“Anders als die Adern,” more commonly known in America as “Different From the Others,” is a 1919 silent film, believed to be the world’s very first gay movie.
Written by Dr. Magnus Hirschfeld—a self-proclaimed “sexologist”—and Richard Oswald (who also directs), only a fragmented version of “Different from the Others” survives. Others were destroyed the following year due to German censorship.
Conrad Veidt stars as Paul Körner in a role described as the original penning of a gay character. The film follows the life of Körner, a respected concert pianist who mentors a handsome young man named Kurt, played by Fritz Schulz.
An unspoken love blooms between the two men, but before even hands are held a blackmailer arrives at Körner’s home demanding hush money. During the setting of the film, Nazi Germany’s notorious Paragraph 175—which notes that a male who commits a sex offense with another male or allows himself to be used by another male for a sex offense shall be punished with imprisonment—serves as potential threat to the love affair and its participants.
Anita Berber and screenplay writer Hirschfeld also star in the film.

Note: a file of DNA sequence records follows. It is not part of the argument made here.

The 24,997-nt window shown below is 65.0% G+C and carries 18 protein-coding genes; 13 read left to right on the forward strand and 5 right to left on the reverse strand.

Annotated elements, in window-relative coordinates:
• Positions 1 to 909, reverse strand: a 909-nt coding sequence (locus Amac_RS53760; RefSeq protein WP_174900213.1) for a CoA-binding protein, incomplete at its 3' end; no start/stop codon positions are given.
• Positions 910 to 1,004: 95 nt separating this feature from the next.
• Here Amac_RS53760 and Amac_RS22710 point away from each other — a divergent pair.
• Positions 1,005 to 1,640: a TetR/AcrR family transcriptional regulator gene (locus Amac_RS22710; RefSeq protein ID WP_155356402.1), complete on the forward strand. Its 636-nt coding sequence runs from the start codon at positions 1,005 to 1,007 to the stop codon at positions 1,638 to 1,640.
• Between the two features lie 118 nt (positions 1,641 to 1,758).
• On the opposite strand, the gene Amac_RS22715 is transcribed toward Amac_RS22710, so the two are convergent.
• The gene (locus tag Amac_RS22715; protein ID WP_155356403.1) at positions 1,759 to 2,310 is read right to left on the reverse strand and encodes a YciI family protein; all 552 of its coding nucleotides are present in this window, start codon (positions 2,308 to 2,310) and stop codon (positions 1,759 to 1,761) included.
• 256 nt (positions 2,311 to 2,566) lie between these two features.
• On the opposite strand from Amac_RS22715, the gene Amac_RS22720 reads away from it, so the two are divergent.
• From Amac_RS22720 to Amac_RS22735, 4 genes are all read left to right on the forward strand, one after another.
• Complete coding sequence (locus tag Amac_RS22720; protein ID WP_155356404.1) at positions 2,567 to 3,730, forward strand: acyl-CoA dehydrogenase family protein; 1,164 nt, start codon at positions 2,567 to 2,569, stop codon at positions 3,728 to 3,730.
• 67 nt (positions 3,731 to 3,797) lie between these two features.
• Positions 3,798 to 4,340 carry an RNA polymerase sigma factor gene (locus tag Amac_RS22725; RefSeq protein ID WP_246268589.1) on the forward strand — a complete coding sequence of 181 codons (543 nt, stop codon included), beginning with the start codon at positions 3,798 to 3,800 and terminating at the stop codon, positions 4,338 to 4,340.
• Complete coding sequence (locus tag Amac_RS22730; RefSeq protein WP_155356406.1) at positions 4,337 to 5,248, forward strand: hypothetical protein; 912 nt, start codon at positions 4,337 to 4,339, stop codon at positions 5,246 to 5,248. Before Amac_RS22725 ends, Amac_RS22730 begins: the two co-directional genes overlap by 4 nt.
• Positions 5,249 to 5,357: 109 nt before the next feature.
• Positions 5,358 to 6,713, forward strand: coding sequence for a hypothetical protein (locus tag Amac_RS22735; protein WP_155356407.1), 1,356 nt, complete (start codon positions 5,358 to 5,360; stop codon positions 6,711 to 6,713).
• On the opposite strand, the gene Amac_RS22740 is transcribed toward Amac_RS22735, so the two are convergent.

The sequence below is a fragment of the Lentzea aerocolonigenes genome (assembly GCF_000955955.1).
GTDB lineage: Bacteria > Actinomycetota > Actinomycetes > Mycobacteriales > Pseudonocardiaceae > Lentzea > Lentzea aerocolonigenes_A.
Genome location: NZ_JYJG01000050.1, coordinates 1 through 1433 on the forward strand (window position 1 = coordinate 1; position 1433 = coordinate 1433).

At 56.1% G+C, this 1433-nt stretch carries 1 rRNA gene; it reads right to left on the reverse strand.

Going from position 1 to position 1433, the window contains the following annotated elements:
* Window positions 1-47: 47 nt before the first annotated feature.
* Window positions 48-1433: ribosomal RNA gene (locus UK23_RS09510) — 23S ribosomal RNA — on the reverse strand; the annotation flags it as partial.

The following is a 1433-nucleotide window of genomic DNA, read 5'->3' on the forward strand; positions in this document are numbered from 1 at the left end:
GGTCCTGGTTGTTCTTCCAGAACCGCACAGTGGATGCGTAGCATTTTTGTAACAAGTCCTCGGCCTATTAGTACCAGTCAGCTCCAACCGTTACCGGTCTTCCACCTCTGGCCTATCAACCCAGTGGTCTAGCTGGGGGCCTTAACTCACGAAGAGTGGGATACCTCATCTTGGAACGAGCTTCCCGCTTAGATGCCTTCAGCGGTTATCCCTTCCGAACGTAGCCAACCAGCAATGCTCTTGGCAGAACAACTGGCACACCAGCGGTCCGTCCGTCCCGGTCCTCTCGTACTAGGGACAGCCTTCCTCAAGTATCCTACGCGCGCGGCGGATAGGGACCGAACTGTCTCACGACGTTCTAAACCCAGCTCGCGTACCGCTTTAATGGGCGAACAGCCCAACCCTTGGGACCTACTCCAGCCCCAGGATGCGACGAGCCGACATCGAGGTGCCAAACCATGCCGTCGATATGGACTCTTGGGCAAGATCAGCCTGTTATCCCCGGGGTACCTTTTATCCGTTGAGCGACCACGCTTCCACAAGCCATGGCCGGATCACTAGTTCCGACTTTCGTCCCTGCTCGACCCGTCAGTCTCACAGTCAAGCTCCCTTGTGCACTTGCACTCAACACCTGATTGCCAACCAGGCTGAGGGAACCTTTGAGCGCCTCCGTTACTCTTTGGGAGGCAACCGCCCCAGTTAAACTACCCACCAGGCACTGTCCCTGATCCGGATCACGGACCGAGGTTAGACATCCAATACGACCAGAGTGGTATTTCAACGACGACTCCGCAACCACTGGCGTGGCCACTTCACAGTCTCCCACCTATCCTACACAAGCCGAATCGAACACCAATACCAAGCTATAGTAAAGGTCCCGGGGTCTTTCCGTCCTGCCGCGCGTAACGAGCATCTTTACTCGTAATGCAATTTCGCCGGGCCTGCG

Prior to the film’s production during World War I, the director and Dr. Hirschfeld collaborated on a series of “enlightenment” films that dealt with adult topics like abortion and venereal diseases.
During a time when Germany had no censorship guidelines for silent films to abide by, the pair decided to take advantage of that absence of regulation by making “Different From the Others”—the beginning of a gluttonous era in which “enlightenment” films not only became heavily embraced and respected, but were being made in excess. Needless to say, with excess at its prime, backlash shortly followed.
Film censorship was instated in Germany in 1920; being “the heart” of the “enlightenment” movement, the film was quickly banned, despite its noble intentions. Shortly after the enacting of censorship laws, the Nazis came into power, which meant the destruction of all copies of “Different,” hence why only fragments remain.
Regardless, Kino—distributor of the latest version, which is available on DVD—makes the case that “Different” was the very first film to ever address homosexuality head-on and in a compassionate way. Kino was also responsible for constructing fragments of the film together, along with discovered stills, and other scraps in order to achieve an approximate version of the original. Even in its incomplete form, it has been deemed “remarkable” by press, with Contact Music noting its “sophisticated handling of the theme.”
It can be said that the film, regardless of whether it truly was the first-ever gay film in history, was ahead of its time in its portrayal of gay culture, especially during a period where being gay was seen as a mental disorder.
With that said, feel free to ponder this very forward-thinking quote from a piece of the movie’s dialogue because, clearly, these men were on to something:
“Love for one’s own sex can be just as pure and noble as that for the opposite sex.”